Sunday, February 26, 2023

Thanks, Mom, for teaching me to be "crunchy"

I wrote on social media that I would be honoring my late mother on her birthday by eating tofu and sprouts (that I had cooked and grown myself, though I didn’t share that detail), which I was subjected to as a kid when all I really wanted in my lunchbox was a Fluffernutter.
For those of you who don't know, a Fluffernutter is Marshmallow Fluff and peanut butter (probably creamy Jif) on Wonder Bread.

I knew about these because kids in school ate them, and also because the recipe was on the jar of Fluff, alongside the recipe for "Never-Fail Fudge," which we made as gifts for the holidays (because you could source all the ingredients with food stamps, therefore it didn't cost anything other than the sacrifice of not eating the food we could have bought).

But we ate brown bread and natural peanut butter. We never had Fluff except at Christmas time when we were making our wreath-shaped fudge gifts, and there wasn't enough left over to make a Fluffernutter. (At most, we could enjoy the scrapings of the jar.)

I just wanted to be like other kids, to fit in. What kid doesn't?

(And when do we grow out of the desire to fit in, if ever?)

But this isn't really about fitting in (or not) or the fudge recipe (which I still use) or how crappy for us processed foods and animal products can be (and my lingering sugar addiction).

It's about reframing some experiences from my childhood that were super awkward and sometimes painful then, but are extremely valuable and useful today. Thank you, Mom.

Tuesday, February 14, 2023

Disposing of the sharps

I finally got rid of the sharps that had been sitting in my garage for how long? Six years?

I had them because I used to have a special-needs cat. She had diabetes and hyperthyroidism and weighed less than seven pounds. She was once feral (and had always been small), but when we moved into the house where we currently live, she chose not to go outside much.

Getting rid of the sharps was one of those things on my to-do list that I wrote over and over again, intermittently.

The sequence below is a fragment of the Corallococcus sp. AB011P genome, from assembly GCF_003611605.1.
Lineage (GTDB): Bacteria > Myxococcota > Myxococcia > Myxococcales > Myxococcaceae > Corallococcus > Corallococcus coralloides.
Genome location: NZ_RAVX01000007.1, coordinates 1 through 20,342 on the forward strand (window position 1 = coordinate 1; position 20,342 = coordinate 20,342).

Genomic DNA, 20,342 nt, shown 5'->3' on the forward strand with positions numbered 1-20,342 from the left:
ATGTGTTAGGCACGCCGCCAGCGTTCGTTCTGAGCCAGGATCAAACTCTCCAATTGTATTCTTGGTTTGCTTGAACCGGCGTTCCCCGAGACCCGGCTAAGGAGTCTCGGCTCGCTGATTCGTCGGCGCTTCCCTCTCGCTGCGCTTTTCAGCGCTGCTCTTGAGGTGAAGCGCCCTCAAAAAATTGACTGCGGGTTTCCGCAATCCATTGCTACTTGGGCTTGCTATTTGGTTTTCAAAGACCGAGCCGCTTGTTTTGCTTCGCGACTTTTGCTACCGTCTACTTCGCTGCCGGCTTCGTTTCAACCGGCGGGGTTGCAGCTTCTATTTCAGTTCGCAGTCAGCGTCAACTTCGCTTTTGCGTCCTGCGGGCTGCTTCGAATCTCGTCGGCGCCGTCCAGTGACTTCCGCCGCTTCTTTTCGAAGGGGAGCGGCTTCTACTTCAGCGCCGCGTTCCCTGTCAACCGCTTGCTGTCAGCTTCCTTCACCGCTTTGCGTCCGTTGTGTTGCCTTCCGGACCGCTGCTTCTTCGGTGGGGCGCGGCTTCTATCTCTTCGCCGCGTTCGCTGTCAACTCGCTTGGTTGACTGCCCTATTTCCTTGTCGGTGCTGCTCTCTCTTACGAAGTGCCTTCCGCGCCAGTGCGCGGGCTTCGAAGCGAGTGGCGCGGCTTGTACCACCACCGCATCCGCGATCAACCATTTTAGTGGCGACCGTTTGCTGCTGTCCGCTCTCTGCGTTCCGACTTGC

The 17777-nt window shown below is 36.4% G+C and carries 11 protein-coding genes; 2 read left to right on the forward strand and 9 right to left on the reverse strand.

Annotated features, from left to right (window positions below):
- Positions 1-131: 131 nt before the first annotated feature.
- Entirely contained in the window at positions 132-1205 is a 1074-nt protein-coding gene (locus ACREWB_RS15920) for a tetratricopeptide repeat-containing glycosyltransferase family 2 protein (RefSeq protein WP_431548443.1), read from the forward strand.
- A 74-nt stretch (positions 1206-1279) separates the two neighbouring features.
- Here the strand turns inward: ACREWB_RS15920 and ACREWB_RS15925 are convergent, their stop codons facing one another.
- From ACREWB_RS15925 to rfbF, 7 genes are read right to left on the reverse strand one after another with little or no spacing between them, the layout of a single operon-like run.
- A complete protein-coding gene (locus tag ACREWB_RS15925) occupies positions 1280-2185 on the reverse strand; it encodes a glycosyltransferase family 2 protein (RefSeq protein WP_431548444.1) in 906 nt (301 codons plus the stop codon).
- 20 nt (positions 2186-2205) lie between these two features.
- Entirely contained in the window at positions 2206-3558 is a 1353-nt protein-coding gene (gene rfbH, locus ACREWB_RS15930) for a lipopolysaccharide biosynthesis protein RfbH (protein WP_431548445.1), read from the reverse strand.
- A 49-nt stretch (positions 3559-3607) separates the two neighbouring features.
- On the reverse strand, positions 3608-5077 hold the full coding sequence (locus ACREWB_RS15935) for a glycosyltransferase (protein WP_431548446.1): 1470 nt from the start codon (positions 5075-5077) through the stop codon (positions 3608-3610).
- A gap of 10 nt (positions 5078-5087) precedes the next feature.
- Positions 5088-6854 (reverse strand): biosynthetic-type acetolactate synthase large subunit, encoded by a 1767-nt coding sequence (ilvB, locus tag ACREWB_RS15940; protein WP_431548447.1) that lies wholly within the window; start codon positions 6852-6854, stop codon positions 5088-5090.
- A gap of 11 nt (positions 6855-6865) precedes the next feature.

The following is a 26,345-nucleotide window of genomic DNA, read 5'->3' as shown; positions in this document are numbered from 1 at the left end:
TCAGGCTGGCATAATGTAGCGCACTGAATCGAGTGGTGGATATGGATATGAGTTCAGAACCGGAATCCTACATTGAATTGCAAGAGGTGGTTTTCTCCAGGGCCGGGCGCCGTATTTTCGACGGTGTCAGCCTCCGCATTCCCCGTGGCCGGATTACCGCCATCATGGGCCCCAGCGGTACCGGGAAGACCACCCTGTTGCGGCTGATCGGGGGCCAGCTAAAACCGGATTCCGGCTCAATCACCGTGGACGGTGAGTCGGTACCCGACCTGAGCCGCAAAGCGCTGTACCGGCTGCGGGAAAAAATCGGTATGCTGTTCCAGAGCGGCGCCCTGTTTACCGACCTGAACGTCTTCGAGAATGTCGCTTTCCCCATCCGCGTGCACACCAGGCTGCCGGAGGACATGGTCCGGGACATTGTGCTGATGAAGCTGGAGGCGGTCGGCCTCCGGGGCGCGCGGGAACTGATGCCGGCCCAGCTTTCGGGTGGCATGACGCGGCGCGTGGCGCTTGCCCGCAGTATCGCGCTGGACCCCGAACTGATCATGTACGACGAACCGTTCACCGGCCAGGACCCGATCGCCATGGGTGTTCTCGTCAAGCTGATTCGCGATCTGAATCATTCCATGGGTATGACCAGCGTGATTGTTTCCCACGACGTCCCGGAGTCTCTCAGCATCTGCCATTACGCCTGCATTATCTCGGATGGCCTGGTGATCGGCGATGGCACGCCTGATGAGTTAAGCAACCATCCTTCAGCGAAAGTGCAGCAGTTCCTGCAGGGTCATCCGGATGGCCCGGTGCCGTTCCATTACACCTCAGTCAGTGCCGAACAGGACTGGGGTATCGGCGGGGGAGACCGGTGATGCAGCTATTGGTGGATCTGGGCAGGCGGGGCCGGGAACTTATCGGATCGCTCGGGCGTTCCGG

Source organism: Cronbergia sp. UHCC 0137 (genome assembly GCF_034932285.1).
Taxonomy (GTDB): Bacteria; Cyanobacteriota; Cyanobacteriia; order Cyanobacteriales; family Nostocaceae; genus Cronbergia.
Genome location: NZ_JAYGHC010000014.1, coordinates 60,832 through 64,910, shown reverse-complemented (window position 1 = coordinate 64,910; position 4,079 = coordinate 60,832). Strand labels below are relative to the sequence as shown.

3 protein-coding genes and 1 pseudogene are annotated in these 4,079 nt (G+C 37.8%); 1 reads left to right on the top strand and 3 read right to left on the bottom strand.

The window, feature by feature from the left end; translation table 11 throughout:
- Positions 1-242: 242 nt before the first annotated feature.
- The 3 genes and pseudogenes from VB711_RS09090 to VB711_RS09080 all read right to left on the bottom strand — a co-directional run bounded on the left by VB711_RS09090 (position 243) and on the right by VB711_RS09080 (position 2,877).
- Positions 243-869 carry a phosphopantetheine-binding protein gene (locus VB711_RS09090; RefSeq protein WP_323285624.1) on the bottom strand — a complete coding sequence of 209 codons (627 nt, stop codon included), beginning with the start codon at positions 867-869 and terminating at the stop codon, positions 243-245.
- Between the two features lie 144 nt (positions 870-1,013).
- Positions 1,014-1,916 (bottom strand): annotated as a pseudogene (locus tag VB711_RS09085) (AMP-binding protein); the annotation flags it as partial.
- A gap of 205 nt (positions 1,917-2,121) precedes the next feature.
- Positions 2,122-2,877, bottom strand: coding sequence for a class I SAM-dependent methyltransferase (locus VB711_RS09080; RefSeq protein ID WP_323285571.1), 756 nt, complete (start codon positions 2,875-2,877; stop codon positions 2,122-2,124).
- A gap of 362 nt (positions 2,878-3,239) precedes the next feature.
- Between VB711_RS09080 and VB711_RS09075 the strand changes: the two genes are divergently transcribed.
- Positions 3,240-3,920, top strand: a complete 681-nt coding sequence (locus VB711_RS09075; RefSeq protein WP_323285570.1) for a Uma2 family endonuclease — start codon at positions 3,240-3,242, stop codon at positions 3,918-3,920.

I gave up trying to figure out what to do with them during the pandemic. The vet I used retired. The police station said no. I heard you could drop them off at the Board of Health, but I never remembered to put them in my car when I was in that neighborhood, which was every six months or so (because the dentist's office is right around the corner). But who really wants to go into a board of health during a pandemic? I'm sure they had bigger things to worry about.

The needles were in their boxes in the garage, out of sight, mostly out of mind.

But I had started Marie Kondo-ing. I thought we were on the fast-track to downsizing, and though our timeline is now uncertain, it still doesn't hurt to purge.

So today was the day. My youngest son had a dentist appointment -- probably the last I'll ever attend since he'll be 18 next time he's due for a cleaning). After I did all the confirming and signing, I left the dentist's office and drove around the corner and down a couple of streets to the Board of Health.

I traipsed in with my dusty supermarket bags containing the two boxes of sharps (and a mask, just in case) and the woman pointed out where to put them and informed me that it was going to be $5. 

"Five dollars!" I exclaimed and then proceeded to (over)share about how the needles had been sitting in my garage for so long, how the vet retired, and how hard it was to inject my cat twice a day, but how much I loved her, and how awful it was the time I dropped the bottle of insulin and it shattered...

...culminated with how I had to run back out to the car because I "didn't have any money" (I had only brought my cards in.)

I think she was on the verge of letting me off the hook for the money, after agreeing with me about how unfortunate it was to have to pay full price for insulin, but I skipped out and back in with a $5.00 bill.

The whole exchange took less than 10 minutes, didn't affect my budget the way I had imagined, and the relief I felt with being able to cross that off my list and not avoid looking at the boxes in the garage every time I got in and out of my car is invaluable.



But no one will see it

I set up the nativity in the back yard again this year. In the past it has been out front near the fire hydrant that is on our property, and...